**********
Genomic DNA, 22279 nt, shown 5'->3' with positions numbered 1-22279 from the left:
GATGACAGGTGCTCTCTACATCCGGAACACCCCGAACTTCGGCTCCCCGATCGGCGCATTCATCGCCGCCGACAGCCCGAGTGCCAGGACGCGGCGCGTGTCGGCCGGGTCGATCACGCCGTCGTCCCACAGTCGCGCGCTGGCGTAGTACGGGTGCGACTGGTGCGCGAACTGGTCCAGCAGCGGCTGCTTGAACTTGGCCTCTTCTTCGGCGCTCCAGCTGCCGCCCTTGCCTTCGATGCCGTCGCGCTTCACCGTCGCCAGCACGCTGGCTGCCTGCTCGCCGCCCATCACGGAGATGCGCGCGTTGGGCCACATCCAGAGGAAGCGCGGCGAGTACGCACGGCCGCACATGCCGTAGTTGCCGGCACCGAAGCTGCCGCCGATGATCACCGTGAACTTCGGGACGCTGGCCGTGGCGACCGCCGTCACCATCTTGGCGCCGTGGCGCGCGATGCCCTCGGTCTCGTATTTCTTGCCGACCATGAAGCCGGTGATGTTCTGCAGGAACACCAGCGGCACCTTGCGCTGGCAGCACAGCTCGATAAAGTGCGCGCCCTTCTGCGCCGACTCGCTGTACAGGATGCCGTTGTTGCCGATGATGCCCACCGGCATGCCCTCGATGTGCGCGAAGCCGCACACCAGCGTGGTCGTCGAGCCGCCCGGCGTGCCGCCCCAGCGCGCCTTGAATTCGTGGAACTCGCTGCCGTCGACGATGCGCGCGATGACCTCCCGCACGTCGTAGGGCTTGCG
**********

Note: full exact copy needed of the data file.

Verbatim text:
Genomic DNA, 22279 nt, shown 5'->3' with positions numbered 1-22279 from the left:
GATGACAGGTGCTCTCTACATCCGGAACACCCCGAACTTCGGCTCCCCGATCGGCGCATTCATCGCCGCCGACAGCCCGAGTGCCAGGACGCGGCGCGTGTCGGCCGGGTCGATCACGCCGTCGTCCCACAGTCGCGCGCTGGCGTAGTACGGGTGCGACTGGTGCGCGAACTGGTCCAGCAGCGGCTGCTTGAACTTGGCCTCTTCTTCGGCGCTCCAGCTGCCGCCCTTGCCTTCGATGCCGTCGCGCTTCACCGTCGCCAGCACGCTGGCTGCCTGCTCGCCGCCCATCACGGAGATGCGCGCGTTGGGCCACATCCAGAGGAAGCGCGGCGAGTACGCACGGCCGCACATGCCGTAGTTGCCGGCACCGAAGCTGCCGCCGATGATCACCGTGAACTTCGGGACGCTGGCCGTGGCGACCGCCGTCACCATCTTGGCGCCGTGGCGCGCGATGCCCTCGGTCTCGTATTTCTTGCCGACCATGAAGCCGGTGATGTTCTGCAGGAACACCAGCGGCACCTTGCGCTGGCAGCACAGCTCGATAAAGTGCGCGCCCTTCTGCGCCGACTCGCTGTACAGGATGCCGTTGTTGCCGATGATGCCCACCGGCATGCCCTCGATGTGCGCGAAGCCGCACACCAGCGTGGTCGTCGAGCCGCCCGGCGTGCCGCCCCAGCGCGCCTTGAATTCGTGGAACTCGCTGCCGTCGACGATGCGCGCGATGACCTCCCGCACGTCGTAGGGCTTGCG